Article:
While the on-line library is free for music listeners, all of the artists were paid a meaningful stipend for our work. I think of it as a kind of permanent license to stream purchased by the Chapel Hill Library. In addition, each artist has their own page with a PayPal donation button – if a listener is so moved they can donate to the artist. From my perspective it is a perfect platform. Part of this perfect platform is the media player created by Rabble. As I listened through each track on Audiorigami, I heard so much detail and depth, as if I was listening through headphones, but it was actually through iPad speakers at 75% amplitude. The quality of this listen really impressed me.

Go to Tracks Music Library and tune in. You can search by album, artist and genre. To get you started here is a playlist of Black and Brown artists featured in the Tracks Music Library: https://tracksmusiclibrary.org/featured/playlist-1591669567455

You cannot fold a Flood- And put it in a Drawer

bottom over top                                                                                                                                    reaching for the other side                                                                                                                              a fold will occur

the fold will happen                                                                                                                                          the containment – unlikely                                                                                                                    Emily, you know!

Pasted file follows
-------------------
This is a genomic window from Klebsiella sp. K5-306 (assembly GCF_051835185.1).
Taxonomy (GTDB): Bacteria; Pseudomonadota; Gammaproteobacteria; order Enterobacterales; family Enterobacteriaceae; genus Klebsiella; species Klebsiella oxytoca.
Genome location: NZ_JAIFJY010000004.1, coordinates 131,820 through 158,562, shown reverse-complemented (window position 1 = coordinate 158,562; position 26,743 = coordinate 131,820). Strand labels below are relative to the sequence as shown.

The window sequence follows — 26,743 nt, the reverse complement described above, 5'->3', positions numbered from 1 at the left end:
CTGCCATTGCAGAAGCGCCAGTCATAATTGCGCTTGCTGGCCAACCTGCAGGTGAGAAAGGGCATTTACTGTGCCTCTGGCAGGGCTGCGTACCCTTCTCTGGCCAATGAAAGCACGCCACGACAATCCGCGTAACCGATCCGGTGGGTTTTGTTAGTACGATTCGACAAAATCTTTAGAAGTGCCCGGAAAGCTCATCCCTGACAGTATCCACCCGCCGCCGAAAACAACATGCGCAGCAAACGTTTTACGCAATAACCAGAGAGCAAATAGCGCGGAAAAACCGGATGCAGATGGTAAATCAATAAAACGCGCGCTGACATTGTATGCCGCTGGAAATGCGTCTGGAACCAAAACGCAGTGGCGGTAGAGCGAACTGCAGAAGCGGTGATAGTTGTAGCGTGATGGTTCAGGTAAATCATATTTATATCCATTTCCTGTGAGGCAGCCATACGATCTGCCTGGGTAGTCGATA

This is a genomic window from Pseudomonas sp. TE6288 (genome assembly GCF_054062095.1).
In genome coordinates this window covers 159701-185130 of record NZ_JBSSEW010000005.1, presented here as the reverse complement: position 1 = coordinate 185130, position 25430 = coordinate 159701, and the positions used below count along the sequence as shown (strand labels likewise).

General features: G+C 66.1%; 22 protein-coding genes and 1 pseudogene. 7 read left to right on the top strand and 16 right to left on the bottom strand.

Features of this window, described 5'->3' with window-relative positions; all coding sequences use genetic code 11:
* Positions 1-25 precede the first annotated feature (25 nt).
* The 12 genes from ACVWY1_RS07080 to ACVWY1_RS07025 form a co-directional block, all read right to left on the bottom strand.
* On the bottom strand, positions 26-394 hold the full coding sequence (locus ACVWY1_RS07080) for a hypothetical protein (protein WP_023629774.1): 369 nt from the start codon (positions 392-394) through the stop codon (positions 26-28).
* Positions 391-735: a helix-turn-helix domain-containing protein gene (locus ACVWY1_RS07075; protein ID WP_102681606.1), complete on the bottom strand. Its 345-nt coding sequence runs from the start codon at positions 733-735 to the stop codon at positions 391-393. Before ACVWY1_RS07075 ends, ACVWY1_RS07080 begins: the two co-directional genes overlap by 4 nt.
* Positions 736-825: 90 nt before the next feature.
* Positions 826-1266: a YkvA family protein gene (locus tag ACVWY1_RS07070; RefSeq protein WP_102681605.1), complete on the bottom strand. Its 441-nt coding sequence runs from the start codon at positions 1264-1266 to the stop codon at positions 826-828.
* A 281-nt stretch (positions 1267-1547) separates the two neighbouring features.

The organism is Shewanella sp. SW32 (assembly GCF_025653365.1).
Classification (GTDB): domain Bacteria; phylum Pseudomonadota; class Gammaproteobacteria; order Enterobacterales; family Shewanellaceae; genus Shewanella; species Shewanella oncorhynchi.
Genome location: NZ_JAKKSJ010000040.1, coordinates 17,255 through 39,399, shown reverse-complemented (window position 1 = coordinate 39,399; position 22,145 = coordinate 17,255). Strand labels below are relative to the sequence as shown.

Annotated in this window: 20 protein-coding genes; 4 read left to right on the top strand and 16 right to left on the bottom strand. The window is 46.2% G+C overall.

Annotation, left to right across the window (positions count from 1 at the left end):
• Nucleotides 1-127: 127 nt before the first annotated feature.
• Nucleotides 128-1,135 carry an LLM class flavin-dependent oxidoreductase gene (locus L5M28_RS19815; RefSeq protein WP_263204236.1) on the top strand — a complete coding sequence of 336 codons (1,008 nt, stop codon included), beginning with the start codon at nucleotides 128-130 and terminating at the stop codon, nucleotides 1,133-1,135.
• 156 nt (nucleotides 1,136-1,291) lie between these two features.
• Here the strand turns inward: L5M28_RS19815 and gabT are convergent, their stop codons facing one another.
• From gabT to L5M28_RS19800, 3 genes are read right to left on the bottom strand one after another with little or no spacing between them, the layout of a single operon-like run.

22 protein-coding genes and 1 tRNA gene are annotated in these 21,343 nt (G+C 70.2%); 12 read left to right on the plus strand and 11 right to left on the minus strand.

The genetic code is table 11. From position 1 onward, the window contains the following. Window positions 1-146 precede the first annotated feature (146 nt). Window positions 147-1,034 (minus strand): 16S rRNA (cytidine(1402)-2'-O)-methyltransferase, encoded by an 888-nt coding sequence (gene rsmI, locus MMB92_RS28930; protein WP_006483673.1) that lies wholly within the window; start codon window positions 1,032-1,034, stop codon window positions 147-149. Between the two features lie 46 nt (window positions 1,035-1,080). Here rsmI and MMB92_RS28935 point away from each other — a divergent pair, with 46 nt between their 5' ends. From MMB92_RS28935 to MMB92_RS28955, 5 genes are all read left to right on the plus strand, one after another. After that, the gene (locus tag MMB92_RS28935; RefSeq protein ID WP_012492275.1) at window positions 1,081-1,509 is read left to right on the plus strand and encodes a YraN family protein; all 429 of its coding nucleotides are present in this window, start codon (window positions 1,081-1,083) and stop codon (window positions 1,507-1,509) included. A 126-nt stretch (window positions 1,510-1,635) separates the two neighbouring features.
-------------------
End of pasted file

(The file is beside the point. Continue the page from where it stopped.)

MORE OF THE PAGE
Glenna Batson put forth this idea of exploring the fold as it pertains to moving bodies. I was intrigued by the various qualities of a fold and how these qualities could be rendered in sound. Sound is a wave, which has the movement of folding, the curving back toward self that starts a fold. The rising and falling in an arc, that is the trajectory of a fold, can be rendered in the rising and falling of pitches. Voices and phrases can overlap just as half the sheet lays over the other half when folding laundry. This can be sonically rendered with staggered phrases or long reverb tails. Then there are types of audio filters that pull frequencies out of the spectra, creating folds. And the acoustics of the room create patterns of sound wave reflections that interfer with each other to create “comb filtering” – literal, periodic folds in the frequency spectra. I explored all of these sound folding techniques during the first three Human Origami workshops that Glenna and I offered.

This is what I have learned so far.

While “comb filtering” is considered less desirable by audio engineers, as a sound folding technique, it works. I measured the effect in the first workshop at The Carrack Modern Art Gallery. Positioning a speaker directly at the windows created strong early reflections, which generated visible comb-filtering in the recording. The workshop participants might not identify the phenomenon, but they did come in contact with it. Given the behavior of sound waves, I trust that comb-filtering will happen and do not worry about creating it.